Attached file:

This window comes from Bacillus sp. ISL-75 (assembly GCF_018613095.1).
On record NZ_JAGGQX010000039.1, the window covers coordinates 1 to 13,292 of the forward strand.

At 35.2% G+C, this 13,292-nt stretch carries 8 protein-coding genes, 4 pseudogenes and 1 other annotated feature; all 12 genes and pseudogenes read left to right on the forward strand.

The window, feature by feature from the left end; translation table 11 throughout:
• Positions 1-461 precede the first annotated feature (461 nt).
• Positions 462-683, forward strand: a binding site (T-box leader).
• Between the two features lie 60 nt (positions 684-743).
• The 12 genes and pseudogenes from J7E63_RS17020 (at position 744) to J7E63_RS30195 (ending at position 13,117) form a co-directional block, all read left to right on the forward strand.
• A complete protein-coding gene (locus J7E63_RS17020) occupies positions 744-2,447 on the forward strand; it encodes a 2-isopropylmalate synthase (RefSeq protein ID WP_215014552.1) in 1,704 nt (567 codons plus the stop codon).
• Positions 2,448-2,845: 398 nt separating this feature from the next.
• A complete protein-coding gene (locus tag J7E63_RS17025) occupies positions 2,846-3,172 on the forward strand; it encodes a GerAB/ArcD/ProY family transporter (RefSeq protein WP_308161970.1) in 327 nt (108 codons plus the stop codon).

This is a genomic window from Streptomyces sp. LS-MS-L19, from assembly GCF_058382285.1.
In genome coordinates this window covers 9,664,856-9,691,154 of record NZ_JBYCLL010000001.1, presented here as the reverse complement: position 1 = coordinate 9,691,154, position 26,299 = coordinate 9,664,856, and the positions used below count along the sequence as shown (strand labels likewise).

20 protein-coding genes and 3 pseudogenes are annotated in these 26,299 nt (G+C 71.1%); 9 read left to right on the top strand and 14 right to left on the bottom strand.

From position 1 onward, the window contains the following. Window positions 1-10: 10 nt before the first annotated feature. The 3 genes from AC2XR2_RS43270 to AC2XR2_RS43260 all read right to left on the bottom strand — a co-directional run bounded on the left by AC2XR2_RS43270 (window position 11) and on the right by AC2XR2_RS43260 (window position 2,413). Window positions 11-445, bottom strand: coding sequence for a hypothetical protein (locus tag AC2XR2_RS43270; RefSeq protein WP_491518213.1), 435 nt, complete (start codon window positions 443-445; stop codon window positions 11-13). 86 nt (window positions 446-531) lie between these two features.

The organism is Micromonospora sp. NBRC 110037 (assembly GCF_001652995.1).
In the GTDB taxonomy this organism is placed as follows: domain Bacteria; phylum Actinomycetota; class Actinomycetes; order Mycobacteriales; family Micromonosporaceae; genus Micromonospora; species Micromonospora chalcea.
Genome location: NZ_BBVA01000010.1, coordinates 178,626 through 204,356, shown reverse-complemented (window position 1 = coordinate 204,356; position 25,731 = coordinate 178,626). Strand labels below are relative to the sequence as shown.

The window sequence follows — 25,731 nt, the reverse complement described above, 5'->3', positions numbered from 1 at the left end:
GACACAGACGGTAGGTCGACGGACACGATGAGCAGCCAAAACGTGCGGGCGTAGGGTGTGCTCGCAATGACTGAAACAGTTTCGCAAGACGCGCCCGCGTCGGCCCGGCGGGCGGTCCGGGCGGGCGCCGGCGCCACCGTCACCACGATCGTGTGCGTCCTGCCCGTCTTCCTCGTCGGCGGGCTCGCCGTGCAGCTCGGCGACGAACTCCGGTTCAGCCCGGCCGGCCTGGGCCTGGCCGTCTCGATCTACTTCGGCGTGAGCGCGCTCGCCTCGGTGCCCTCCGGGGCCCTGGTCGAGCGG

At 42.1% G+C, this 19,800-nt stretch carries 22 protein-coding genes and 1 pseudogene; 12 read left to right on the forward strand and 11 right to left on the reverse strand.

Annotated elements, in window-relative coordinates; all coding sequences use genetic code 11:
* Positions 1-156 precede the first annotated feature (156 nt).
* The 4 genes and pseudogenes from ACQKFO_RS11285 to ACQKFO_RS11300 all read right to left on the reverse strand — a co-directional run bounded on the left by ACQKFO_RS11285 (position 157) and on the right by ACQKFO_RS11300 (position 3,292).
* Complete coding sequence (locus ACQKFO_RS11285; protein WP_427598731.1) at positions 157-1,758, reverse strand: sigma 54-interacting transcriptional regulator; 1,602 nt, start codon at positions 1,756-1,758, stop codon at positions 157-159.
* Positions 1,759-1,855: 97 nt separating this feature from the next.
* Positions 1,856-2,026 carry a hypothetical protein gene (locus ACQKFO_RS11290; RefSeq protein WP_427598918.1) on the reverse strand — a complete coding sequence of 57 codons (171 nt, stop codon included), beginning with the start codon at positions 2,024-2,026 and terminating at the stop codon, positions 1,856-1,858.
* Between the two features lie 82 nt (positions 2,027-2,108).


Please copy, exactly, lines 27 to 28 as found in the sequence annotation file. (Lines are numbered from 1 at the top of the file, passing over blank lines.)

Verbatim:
* Positions 1,856-2,026 carry a hypothetical protein gene (locus ACQKFO_RS11290; RefSeq protein WP_427598918.1) on the reverse strand — a complete coding sequence of 57 codons (171 nt, stop codon included), beginning with the start codon at positions 2,024-2,026 and terminating at the stop codon, positions 1,856-1,858.
* Between the two features lie 82 nt (positions 2,027-2,108).